What would the holidays be if it weren’t for becoming sentimental about some of our keepsakes that we bring out year after year when we decorate for the holidays?
As our official “Christmas” season begins the day after Thanksgiving as we decorate during the break and go and cut down our tree, it is also the time to become sentimental about things. My grandmother’s manger; snowmen and Santas from my mother; ornaments that friends and family have given to us over the years; and those cherished homemade Christmas projects that the kids have made are all things that make me feel warm and fuzzy as we open up box after box.
This year, however, something inexplicable has happened (or mysterious or mystical, however you want to see it). Since we have lived in this present house, each Christmas, our Elf on the Shelf has been stationed on a branch of our dining room Christmas tree that my daughter takes great pride in decorating. When she was home for Thanksgiving, she and her boyfriend tended to that tree. However, after the decorating was done, and much later as we were admiring its beauty, she said, “I can’t find Elfis” (that’s what we named our Elf when the kids were little). And so, hours of unboxing and looking for our Elf ensued.
After re-opening every single box we have, there is no sign of Elfis.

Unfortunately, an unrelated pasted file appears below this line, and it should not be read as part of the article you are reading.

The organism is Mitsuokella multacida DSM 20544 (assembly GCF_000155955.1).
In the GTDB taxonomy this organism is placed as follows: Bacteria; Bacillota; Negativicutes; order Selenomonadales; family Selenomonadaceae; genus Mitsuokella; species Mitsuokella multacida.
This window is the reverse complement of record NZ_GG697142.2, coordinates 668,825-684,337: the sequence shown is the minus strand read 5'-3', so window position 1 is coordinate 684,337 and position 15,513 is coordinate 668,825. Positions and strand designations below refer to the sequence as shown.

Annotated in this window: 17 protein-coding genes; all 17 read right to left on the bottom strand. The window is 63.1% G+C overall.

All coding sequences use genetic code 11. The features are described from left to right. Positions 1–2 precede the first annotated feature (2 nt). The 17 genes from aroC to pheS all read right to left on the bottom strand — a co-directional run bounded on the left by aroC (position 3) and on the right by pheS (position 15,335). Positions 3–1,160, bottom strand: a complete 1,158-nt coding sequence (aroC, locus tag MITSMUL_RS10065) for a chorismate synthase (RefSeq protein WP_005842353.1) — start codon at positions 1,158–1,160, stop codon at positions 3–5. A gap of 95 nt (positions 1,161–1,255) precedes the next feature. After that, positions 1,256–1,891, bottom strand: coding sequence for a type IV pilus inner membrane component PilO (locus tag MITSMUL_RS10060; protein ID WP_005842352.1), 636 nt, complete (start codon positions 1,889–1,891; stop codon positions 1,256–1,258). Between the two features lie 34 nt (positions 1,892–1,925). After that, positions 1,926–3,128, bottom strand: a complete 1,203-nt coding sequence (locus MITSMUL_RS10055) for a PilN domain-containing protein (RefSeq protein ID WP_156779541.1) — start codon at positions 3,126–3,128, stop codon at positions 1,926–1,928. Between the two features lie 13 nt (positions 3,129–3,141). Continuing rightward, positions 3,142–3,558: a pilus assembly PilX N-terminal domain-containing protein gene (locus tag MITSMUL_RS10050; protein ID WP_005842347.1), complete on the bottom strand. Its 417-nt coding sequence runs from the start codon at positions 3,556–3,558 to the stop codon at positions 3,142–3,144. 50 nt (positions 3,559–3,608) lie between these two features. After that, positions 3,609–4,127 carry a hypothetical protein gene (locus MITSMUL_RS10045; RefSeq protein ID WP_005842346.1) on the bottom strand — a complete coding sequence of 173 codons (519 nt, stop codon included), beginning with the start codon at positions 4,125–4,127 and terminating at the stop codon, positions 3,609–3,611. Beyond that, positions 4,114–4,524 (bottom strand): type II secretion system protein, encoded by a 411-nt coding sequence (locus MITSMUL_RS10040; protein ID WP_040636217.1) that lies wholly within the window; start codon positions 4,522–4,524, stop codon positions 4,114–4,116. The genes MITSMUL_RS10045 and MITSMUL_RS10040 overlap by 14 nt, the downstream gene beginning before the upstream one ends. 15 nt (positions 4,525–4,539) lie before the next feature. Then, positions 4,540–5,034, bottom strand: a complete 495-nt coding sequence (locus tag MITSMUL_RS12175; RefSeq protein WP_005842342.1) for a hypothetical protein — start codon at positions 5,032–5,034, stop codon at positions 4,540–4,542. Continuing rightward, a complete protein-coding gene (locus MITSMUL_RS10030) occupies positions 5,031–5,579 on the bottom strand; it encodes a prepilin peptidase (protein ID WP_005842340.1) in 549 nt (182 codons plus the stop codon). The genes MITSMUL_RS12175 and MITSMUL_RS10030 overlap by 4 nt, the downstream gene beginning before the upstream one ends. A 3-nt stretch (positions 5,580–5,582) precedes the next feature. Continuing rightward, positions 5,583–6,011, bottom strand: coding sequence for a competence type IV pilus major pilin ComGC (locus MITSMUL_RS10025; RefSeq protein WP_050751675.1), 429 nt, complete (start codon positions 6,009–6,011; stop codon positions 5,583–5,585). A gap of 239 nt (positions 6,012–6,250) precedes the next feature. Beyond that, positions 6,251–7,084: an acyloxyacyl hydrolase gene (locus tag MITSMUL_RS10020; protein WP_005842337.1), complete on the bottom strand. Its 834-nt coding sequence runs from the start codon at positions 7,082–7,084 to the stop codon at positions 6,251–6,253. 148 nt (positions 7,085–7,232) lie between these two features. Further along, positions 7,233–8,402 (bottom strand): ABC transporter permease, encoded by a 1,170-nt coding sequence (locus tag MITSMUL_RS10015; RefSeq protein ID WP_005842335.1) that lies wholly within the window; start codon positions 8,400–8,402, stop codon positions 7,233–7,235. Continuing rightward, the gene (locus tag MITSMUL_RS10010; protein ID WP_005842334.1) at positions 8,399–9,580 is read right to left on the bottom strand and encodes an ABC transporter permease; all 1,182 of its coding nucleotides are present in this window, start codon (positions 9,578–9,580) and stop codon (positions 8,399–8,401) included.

Perhaps he went back to the North Pole never to return to us.
Perhaps he was stolen from the tree as a joke and was never returned.
Perhaps he wandered off with Santa after he came down the chimney.
It’s a puzzle…a mystery…a stumper. There is no trace of him anywhere.
And no one is as befuddled as I am about his absence.
You see, we had a vested interest in Elfis. He was one of our family Christmas traditions. One afternoon in our former home, we left for an hour, and I had hidden Elfis on the lampshade. Lesson learned: never put the Elf near a hot bulb. He almost burned down the house. When we came through the door, we smelled something burning…and quickly realized it was our Elf on the Shelf. In those days, my young daughter was “not allowed to touch him,” as the magic would disappear and he would no longer play hide and seek with the kids. When I pulled him off of the lampshade, his tummy was scorched. With tears in her eyes at seeing Elfis’s condition, I had to think quickly.
“I know,” I said to my daughter. “I will make him an apron and cover his burn. He will be fine.”
Within minutes, I returned from the basement craft basket with a piece of green felt. Elfis was “saved” by a handcrafted apron. My daughter’s tears subsided, and we put Elfis in a safe place, swearing never to put him near anything hot ever again.
We’re devastated; this Elf was ours; he had a history with us.
And now, sadly, we cannot find him. I can’t tell you the despair I feel at having “misplaced,” “lost,” or “scared away” our Elf all these years later.
Elfis…if you can somehow feel or hear or read this message we are sending…please come home.
We miss you.